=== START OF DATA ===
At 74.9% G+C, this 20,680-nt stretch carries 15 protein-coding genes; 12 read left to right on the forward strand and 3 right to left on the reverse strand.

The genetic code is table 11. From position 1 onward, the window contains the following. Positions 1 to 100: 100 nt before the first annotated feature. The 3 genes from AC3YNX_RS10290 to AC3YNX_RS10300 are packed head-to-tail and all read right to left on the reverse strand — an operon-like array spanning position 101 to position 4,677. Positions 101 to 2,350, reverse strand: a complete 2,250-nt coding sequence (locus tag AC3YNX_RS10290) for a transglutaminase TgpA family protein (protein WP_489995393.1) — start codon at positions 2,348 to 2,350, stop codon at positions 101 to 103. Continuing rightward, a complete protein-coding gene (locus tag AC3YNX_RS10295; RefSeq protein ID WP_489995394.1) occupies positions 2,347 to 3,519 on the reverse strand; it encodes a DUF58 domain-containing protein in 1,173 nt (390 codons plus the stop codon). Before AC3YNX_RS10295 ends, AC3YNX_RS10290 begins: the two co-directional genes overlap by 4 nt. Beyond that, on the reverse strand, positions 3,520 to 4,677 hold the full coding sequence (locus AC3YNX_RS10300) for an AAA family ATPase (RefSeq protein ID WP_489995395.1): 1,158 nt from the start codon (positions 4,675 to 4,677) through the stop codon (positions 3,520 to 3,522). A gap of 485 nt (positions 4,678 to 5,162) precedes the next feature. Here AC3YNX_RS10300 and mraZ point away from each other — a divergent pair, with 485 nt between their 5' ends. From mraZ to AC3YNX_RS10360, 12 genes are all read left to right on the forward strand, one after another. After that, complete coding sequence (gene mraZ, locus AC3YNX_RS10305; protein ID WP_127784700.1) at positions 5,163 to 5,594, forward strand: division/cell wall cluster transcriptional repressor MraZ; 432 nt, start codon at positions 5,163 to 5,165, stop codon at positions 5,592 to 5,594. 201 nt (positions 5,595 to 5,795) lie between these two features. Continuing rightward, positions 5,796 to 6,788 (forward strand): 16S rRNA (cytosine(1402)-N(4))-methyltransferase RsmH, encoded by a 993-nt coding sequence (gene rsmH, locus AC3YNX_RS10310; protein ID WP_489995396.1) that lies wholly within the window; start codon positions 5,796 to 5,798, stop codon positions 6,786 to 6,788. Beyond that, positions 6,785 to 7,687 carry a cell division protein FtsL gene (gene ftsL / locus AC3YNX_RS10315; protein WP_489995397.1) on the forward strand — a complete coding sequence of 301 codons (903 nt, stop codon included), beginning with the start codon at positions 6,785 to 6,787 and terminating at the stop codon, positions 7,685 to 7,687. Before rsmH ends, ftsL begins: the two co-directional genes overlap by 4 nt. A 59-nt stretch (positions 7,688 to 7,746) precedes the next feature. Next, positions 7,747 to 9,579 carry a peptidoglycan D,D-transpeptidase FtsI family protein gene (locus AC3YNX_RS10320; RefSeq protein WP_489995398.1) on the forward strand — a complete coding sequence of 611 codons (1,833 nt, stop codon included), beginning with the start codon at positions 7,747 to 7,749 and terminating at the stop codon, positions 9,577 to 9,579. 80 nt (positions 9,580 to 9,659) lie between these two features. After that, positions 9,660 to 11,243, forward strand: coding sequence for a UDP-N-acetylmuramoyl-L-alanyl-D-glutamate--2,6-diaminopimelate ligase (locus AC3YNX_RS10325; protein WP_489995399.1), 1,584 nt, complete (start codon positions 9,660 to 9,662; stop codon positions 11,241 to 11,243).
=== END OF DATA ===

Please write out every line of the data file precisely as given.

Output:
At 74.9% G+C, this 20,680-nt stretch carries 15 protein-coding genes; 12 read left to right on the forward strand and 3 right to left on the reverse strand.

The genetic code is table 11. From position 1 onward, the window contains the following. Positions 1 to 100: 100 nt before the first annotated feature. The 3 genes from AC3YNX_RS10290 to AC3YNX_RS10300 are packed head-to-tail and all read right to left on the reverse strand — an operon-like array spanning position 101 to position 4,677. Positions 101 to 2,350, reverse strand: a complete 2,250-nt coding sequence (locus tag AC3YNX_RS10290) for a transglutaminase TgpA family protein (protein WP_489995393.1) — start codon at positions 2,348 to 2,350, stop codon at positions 101 to 103. Continuing rightward, a complete protein-coding gene (locus tag AC3YNX_RS10295; RefSeq protein ID WP_489995394.1) occupies positions 2,347 to 3,519 on the reverse strand; it encodes a DUF58 domain-containing protein in 1,173 nt (390 codons plus the stop codon). Before AC3YNX_RS10295 ends, AC3YNX_RS10290 begins: the two co-directional genes overlap by 4 nt. Beyond that, on the reverse strand, positions 3,520 to 4,677 hold the full coding sequence (locus AC3YNX_RS10300) for an AAA family ATPase (RefSeq protein ID WP_489995395.1): 1,158 nt from the start codon (positions 4,675 to 4,677) through the stop codon (positions 3,520 to 3,522). A gap of 485 nt (positions 4,678 to 5,162) precedes the next feature. Here AC3YNX_RS10300 and mraZ point away from each other — a divergent pair, with 485 nt between their 5' ends. From mraZ to AC3YNX_RS10360, 12 genes are all read left to right on the forward strand, one after another. After that, complete coding sequence (gene mraZ, locus AC3YNX_RS10305; protein ID WP_127784700.1) at positions 5,163 to 5,594, forward strand: division/cell wall cluster transcriptional repressor MraZ; 432 nt, start codon at positions 5,163 to 5,165, stop codon at positions 5,592 to 5,594. 201 nt (positions 5,595 to 5,795) lie between these two features. Continuing rightward, positions 5,796 to 6,788 (forward strand): 16S rRNA (cytosine(1402)-N(4))-methyltransferase RsmH, encoded by a 993-nt coding sequence (gene rsmH, locus AC3YNX_RS10310; protein ID WP_489995396.1) that lies wholly within the window; start codon positions 5,796 to 5,798, stop codon positions 6,786 to 6,788. Beyond that, positions 6,785 to 7,687 carry a cell division protein FtsL gene (gene ftsL / locus AC3YNX_RS10315; protein WP_489995397.1) on the forward strand — a complete coding sequence of 301 codons (903 nt, stop codon included), beginning with the start codon at positions 6,785 to 6,787 and terminating at the stop codon, positions 7,685 to 7,687. Before rsmH ends, ftsL begins: the two co-directional genes overlap by 4 nt. A 59-nt stretch (positions 7,688 to 7,746) precedes the next feature. Next, positions 7,747 to 9,579 carry a peptidoglycan D,D-transpeptidase FtsI family protein gene (locus AC3YNX_RS10320; RefSeq protein WP_489995398.1) on the forward strand — a complete coding sequence of 611 codons (1,833 nt, stop codon included), beginning with the start codon at positions 7,747 to 7,749 and terminating at the stop codon, positions 9,577 to 9,579. 80 nt (positions 9,580 to 9,659) lie between these two features. After that, positions 9,660 to 11,243, forward strand: coding sequence for a UDP-N-acetylmuramoyl-L-alanyl-D-glutamate--2,6-diaminopimelate ligase (locus AC3YNX_RS10325; protein WP_489995399.1), 1,584 nt, complete (start codon positions 9,660 to 9,662; stop codon positions 11,241 to 11,243).